2.4 Materials and Methods
Partly inspired by George Steiner’s ‘hermeneutics’ and translation, and Pietro Perlingieri’s concept of ‘subsumption,’ this second chapter highlights issues related to conceptual juridical lexicon. Cultural filters and linguistic constraints due to different traditions (Ehrmann 1976), the main trends from the earliest surveys on law and linguistics (Mellinkoff 1963) and the recent updates (Tiersma 2012) have been taken into account.3 The field of legal translation (Morris 1995; Cao 2007) is now an accredited academic discipline together with forensic linguistics (Coulthard and Johnson 2007, 2010). At the same time, there are also countless contributions to comparative law (De Cruz 1999). In view of the existing approaches, the current aim is to provide further insights into the discipline of comparative legal linguistics (Mattila 2006) from a cross-cultural and multilingual perspective (Bahtia et al. 2003). The methods rely on comparative thematics and translation studies and theories. Materials are authentic and based on a study of cattle stealing.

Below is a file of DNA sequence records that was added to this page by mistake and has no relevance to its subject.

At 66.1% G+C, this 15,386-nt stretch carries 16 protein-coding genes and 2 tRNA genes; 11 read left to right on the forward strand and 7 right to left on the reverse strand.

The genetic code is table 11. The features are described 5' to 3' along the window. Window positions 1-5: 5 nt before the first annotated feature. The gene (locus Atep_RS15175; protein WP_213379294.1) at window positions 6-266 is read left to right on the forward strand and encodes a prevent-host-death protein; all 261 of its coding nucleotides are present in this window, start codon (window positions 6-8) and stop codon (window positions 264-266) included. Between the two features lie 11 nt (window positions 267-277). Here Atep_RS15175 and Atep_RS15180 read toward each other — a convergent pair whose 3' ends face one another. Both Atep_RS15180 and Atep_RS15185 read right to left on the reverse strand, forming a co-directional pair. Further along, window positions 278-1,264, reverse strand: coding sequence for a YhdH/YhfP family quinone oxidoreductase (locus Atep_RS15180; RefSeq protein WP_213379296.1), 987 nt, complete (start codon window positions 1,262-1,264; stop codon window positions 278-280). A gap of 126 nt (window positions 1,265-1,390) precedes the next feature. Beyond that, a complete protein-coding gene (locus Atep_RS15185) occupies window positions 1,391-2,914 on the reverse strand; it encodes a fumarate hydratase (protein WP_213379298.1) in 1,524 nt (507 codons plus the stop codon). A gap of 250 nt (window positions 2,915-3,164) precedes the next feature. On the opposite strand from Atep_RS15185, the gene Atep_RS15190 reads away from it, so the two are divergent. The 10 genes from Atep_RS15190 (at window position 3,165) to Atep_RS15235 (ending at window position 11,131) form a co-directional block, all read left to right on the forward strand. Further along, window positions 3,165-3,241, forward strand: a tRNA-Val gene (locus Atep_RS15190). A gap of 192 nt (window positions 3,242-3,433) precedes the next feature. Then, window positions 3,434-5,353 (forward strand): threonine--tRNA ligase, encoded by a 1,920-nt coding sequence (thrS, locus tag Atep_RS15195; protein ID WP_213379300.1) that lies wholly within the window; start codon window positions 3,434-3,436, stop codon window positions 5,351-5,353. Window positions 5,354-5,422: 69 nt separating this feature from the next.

Examples focus on instances of polysemy, asymmetry, register in usage, significance and definition when diachronic and diatopic variation is consistent, even within the same legal system, let alone between the major legal systems used around the world today (Ehrmann 1976; David and Brierly 1985). The adopted approach examines the lexicon and conceptual meaning in literary citations and legal discourse. The examples range from inquiries into the conceptual and epistemological lexicon to more recent colloquialisms or newly coined ‘trendy’ words, and the degree to which translating them produces shifts in meaning and stylistic register. Dictionaries, whether specialized or multilingual, have their limitations.